Amazon released more details about plans for the Black Friday game yesterday, and named more of the brands participating, including Nintendo, TCL, Dyson and Lego.
Amazon’s Danielle Carney, head of NFL ad sales, said that the Amazon team sold brands on creating custom commercials just for this game, and that there will be twice as many “interactive” ads as during a typical Thursday game on Amazon. This means people watching can use their remotes to take actions on the commercials, such as adding a toy to their Amazon shopping cart without leaving the game.
“For advertisers, it’s the first time to really kick off the holiday shopping season on Black Friday with that type of large-scale audience,” Carney told Ad Age. The second buyer said the game is anticipated to draw an audience of about 20 million, but that the estimate is “pretty low when you think that you don’t need to have Amazon Prime to watch this—it’s going to be free to everyone—so I wouldn’t be surprised if we saw well above 20 million folks watch this thing given a lot of people are off from work and the nature of the holiday.”
What’s different for this game than the typical Amazon football presentations, is the level of participation of consumer goods brands, Carney said, including Hasbro, Bose and Columbia Sportswear. Brands are trying to lead football viewers from commercial to holiday sales, and Carney said Amazon has data showing that it can take holiday shoppers down that path. Amazon’s first-party data showed that reaching viewers with a commercial on “Thursday Night Football,” as the first impression, and then hitting that consumer with a more direct-response style ad—down funnel—afterward, increases views of a brand’s product detail page on Amazon by 100%, Carney said. Purchase rates are also higher for brands that start with campaigns that launch on “Thursday Night Football,” according to Carney, improving sales goals on certain campaigns by 86%, compared to campaigns that didn’t start on Amazon’s football streams.
“Columbia Sportswear or Hasbro, that haven’t traditionally purchased the NFL, those are great examples, [of brands] partnering with us not just for Black Friday but outside Black Friday, as well,” Carney said, saying brands would keep their campaigns rolling beyond the game, with different ad types, and retargeting shoppers across Amazon. “We’re working with nontraditional ads, building out custom creative that will be rolled in with talent for that game.”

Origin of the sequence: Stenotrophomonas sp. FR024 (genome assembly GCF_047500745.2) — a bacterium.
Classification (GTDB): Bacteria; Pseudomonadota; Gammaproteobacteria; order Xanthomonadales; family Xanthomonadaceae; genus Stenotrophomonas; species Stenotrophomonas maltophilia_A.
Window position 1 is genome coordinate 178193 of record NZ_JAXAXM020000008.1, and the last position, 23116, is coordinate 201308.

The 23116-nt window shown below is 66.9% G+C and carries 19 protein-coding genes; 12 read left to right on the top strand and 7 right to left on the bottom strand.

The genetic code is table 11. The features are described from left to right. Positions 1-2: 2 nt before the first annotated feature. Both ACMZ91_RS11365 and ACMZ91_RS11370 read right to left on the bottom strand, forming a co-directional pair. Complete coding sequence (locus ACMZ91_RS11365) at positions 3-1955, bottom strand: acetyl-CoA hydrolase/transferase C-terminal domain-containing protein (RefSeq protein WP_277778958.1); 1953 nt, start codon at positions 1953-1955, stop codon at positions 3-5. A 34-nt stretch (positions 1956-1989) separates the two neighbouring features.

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The first and second buyers said most of their clients had developed creative specifically for the game, which the second buyer said is merely the “base level” of opportunity Amazon’s broadcast presents. While many of those advertisers have upped the ante with shoppable capabilities built into their ads, the most advanced are utilizing Amazon’s data across its streaming, music, connected TV device and retail ecosystem to develop numerous variations of creative that can be served to different audience targets within the same ad unit.
The targeting was made available for the first time this year but could be tested even more widely during the Black Friday game. Amazon’s deep data offerings are what make packaging Black Friday with larger buys worth the investment, according to the second buyer, and the opportunity will only grow as the tech company looks to launch advertising in Prime Video originals next year.
The Black Friday game is a unique moment in streaming TV and advertising. The NFL has only run a slate of games on Thanksgiving, and then the shopping season starts in earnest Friday. Amazon is hosting this football game on all its websites and streaming properties, available to non-Prime Video members, too, giving it as wide a reach as possible. And Amazon has its e-commerce site that is tightly integrated with its connected TV strategy. Amazon is trying to use its data on consumer, football content rights and commerce to hook brands.
“I don’t think about it as just buying the spot—I’m buying the audience for the full season,” said the second buyer. After an advertiser runs its first “Thursday Night Football” spot, it begins developing a retargetable audience based on who watched, the buyer said, and the audience grows with “every subsequent spot throughout the year, so for some of our advertisers that’s been compounding and building itself.” The Black Friday game offers the opportunity to expand that audience segment by the tens of millions. According to the buyer, the data offering makes Amazon’s Black Friday game far more valuable than other holiday sports inventory that may be priced lower.
Similar to the Super Bowl, the second buyer foresees two or three spots from Amazon’s Black Friday game breaking out from the “promo soup” that “drive a lot of traffic and get people to transact” in substantial numbers. Should numerous success stories emerge, future iterations of the Black Friday game could ascend to getting the war room treatment from brands typically reserved for February’s Big Game.
A fourth buyer, however, said comparisons to the Super Bowl may be overblown, despite the unique offering from Amazon.
Amazon is “really thinking about meaningful connections in the game and rewarding fans for tuning in by getting exclusive deals,” Carney said. “We are partnering really closely with brands on delivering exclusive deals and being thoughtful about those placements, and how it leads throughout the game, and the deals [will be] changing throughout.”